Clear job description development and tracking
|The Best of:
to Define Expected Employee Performance
Where do you begin?
Ideally, form follows function. Job descriptions should be derived from the productivity need. Begin with a job analysis.
Design or Refine the Requirements
Step 1: Job Analysis
Perfection at the start is not necessary.
Use the following questions to complete this step.
Describe the product and service is of the position.
Then complete the following statement: “I need this position to _____.” And list everything that comes to mind.
Step 2: Function
Using what you created in Step 1, create a more serious list (one that you may want to actually publish in the employee manual) listing every single specific task or function.
Depending on the responsibility level of the position, the generality of this step will vary. Someone at a professional level with a good degree of responsibility will have a job description reflecting broader tasks such as
Whereas, someone at a lower tier in the organization would have a job list containing items like this:
If you need ideas for job description activities, the US Government has a full list of standards, classification factors, qualifications, grade level criteria, and OMAGOD more documentation than you would ever want to look at, except to cure insomnia. Would you expect anything less than an exhaustive publication from the Feds?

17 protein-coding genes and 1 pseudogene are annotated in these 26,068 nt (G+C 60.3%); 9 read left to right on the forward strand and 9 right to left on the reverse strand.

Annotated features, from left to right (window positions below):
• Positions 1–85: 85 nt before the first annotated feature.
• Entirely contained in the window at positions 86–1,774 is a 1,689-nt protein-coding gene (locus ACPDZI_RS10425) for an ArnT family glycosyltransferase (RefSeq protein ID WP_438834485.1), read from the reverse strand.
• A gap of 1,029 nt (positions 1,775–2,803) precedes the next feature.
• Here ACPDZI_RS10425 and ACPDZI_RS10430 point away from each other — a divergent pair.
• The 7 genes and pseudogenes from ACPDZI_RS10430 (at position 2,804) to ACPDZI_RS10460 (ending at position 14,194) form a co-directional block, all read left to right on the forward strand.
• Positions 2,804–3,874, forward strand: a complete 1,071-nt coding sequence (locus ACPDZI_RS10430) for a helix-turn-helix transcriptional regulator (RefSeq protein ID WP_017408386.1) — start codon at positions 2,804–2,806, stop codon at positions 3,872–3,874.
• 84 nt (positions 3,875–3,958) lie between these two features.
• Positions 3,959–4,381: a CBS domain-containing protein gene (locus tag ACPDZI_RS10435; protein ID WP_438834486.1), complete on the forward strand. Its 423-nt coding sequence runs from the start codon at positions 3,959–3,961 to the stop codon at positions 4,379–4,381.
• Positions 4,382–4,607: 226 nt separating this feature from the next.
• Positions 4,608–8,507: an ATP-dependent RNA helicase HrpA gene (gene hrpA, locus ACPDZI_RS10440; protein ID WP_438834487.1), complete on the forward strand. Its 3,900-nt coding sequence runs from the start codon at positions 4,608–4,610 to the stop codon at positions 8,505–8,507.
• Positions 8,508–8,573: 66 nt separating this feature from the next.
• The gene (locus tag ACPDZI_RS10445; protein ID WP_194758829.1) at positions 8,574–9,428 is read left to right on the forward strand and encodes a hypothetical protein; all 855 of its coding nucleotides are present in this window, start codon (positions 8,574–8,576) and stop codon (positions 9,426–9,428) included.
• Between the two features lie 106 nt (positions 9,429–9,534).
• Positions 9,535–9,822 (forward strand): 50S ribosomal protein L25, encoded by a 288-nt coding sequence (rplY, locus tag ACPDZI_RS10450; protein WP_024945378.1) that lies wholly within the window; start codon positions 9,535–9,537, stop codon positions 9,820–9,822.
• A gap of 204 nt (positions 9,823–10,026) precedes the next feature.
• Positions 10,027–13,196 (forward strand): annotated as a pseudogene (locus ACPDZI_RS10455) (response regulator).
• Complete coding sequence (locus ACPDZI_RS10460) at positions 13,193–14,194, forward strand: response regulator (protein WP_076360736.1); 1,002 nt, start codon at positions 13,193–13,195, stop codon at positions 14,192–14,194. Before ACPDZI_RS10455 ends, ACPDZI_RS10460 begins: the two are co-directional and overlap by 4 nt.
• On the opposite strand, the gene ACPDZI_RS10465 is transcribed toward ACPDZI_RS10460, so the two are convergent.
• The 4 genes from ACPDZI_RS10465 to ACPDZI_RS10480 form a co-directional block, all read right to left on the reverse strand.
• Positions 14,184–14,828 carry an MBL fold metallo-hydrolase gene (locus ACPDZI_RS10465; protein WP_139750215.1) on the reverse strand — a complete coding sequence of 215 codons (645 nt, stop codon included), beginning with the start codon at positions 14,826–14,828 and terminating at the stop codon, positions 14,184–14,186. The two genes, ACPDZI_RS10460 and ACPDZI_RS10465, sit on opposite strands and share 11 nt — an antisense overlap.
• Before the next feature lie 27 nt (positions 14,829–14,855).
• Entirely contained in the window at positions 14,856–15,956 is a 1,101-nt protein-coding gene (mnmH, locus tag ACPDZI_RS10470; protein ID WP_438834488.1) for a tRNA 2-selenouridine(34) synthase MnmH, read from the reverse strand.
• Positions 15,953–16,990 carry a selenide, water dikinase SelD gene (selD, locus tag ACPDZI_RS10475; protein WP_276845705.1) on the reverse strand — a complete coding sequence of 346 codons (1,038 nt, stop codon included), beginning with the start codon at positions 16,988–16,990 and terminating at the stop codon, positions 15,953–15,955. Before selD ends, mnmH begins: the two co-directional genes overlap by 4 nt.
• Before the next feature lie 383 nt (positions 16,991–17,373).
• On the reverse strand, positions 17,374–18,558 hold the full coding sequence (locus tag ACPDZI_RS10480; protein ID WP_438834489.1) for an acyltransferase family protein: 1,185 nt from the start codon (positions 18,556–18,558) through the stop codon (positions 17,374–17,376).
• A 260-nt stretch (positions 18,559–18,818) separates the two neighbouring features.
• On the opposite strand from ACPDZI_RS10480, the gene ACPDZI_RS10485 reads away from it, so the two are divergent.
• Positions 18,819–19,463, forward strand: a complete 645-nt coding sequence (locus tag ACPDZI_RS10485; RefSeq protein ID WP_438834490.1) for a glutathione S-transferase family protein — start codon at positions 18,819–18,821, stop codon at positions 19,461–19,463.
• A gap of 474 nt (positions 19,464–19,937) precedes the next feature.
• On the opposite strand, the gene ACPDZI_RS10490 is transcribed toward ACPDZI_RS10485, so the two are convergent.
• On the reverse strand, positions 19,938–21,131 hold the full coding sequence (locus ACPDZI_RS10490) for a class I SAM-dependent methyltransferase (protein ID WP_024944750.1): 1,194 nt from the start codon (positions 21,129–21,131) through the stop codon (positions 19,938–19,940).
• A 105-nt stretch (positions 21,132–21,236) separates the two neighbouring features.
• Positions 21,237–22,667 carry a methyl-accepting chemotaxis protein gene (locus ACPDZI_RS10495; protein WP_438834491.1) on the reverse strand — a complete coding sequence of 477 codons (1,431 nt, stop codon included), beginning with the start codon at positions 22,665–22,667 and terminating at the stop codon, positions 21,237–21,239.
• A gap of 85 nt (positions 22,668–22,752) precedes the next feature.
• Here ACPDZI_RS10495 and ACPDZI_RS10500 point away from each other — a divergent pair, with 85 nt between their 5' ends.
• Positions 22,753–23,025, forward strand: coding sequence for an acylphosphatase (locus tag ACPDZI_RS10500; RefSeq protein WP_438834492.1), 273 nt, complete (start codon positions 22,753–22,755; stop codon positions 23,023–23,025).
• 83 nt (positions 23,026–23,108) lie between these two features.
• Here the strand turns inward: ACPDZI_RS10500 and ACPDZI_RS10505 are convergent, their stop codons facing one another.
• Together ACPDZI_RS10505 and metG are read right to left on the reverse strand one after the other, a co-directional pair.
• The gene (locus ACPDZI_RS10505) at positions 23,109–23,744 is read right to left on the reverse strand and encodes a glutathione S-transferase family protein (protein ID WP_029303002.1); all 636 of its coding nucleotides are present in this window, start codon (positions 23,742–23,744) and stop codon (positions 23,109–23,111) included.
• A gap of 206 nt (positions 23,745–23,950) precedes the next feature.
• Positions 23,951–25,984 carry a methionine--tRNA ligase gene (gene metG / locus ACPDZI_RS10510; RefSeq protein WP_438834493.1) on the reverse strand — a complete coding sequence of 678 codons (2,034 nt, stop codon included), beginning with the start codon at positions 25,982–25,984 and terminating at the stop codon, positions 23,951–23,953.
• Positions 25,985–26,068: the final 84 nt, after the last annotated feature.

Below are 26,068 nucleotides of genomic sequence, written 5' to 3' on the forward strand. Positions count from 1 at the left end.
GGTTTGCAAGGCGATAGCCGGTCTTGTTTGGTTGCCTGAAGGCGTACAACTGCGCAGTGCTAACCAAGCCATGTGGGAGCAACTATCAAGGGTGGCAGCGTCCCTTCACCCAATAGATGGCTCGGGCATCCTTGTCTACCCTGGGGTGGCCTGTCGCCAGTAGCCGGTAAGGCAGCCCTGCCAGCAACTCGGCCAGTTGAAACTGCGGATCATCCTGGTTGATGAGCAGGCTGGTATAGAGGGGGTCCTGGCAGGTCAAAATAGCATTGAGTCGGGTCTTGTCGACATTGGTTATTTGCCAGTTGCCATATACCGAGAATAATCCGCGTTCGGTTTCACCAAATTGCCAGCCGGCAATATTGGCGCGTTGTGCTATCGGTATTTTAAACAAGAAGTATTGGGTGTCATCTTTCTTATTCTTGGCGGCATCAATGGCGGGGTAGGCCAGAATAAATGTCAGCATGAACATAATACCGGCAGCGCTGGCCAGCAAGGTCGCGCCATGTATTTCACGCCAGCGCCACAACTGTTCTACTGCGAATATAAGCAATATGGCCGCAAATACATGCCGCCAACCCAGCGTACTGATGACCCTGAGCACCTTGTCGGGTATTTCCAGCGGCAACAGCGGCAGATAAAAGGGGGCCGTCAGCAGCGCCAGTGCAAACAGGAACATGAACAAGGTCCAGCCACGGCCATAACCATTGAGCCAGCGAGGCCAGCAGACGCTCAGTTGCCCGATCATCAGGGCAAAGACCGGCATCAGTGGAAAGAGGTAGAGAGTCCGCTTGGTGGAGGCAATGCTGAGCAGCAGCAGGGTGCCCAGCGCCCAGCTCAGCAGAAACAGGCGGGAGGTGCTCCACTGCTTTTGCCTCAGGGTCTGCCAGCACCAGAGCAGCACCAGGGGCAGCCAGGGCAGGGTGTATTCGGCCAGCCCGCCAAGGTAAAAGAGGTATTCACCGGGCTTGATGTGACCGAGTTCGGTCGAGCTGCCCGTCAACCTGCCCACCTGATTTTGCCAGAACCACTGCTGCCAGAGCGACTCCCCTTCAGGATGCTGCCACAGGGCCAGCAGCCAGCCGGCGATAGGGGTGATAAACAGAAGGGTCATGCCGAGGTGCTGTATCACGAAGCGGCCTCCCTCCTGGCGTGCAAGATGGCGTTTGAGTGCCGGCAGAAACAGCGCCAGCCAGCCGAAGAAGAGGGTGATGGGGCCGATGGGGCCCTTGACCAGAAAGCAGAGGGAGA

Note that you may not find something specific, such as a lawyer job description or a financial aid job description.
Step 3: Knowledge, Skills and Abilities (fondly referred to as KSA)
List the following:
Knowledge – the information that the employee must have in order to perform the job.
Skill – a competence in a learned activity that results in an observable outcome.
Ability – the competence and aptitude to perform the task.
Step 4: Physical characteristic
Some jobs require physical attributes. A pilot must be within certain height limits. A field technician may be required to lift a certain weight. And so on. You get it.
Step 5: Credentials and Experience and Other
Describe your minimal acceptance level of education, experience, credentialing, certification needed for the job, as well as the preferred levels.
Include here anything else that makes sense that has not been covered.
Step 6: Behavioral Requirements (too often overlooked)
Consider a customer service rep job description that is heavy in behavior, vocal tone, and initiative to problem-solve.
Requirements in this area might include:
Regular performance feedback to others
Take initiative when in doubt of what to do
Positive attitude when interacting with customers
This level of performance feedback is more and more mainstream. You absolutely CAN include it in an employee development plan.
Remember the symphony analogy?
Your jobs should absolutely be described with a balance – the sheet music and the sound, the instruments and the training, the alignment AND the attunement.
Make the Requirements STICK
Step 7: Incorporate job requirements
Review them when setting goals
Check for understanding of behavioral goals
Identify measurables that say tasks are being met
Identify observables that say expected behaviors are being met
Train and develop to these requirements
Include a discussion of the tasks and behaviors during the annual review process.
Consider a job description contract, which may be nothing more then a signature acknowledging an understanding of the job. If you need it to have legal substance, use a reputable employment lawyer.